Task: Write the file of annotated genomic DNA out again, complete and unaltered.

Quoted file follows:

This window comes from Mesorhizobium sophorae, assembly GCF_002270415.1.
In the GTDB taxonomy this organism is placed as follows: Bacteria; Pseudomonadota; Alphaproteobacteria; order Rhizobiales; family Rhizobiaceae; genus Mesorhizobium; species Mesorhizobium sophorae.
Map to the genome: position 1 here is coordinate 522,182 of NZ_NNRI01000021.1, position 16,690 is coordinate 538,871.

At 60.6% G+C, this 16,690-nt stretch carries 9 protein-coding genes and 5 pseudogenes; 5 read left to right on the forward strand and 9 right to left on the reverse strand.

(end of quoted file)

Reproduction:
This window comes from Mesorhizobium sophorae, assembly GCF_002270415.1.
In the GTDB taxonomy this organism is placed as follows: Bacteria; Pseudomonadota; Alphaproteobacteria; order Rhizobiales; family Rhizobiaceae; genus Mesorhizobium; species Mesorhizobium sophorae.
Map to the genome: position 1 here is coordinate 522,182 of NZ_NNRI01000021.1, position 16,690 is coordinate 538,871.

At 60.6% G+C, this 16,690-nt stretch carries 9 protein-coding genes and 5 pseudogenes; 5 read left to right on the forward strand and 9 right to left on the reverse strand.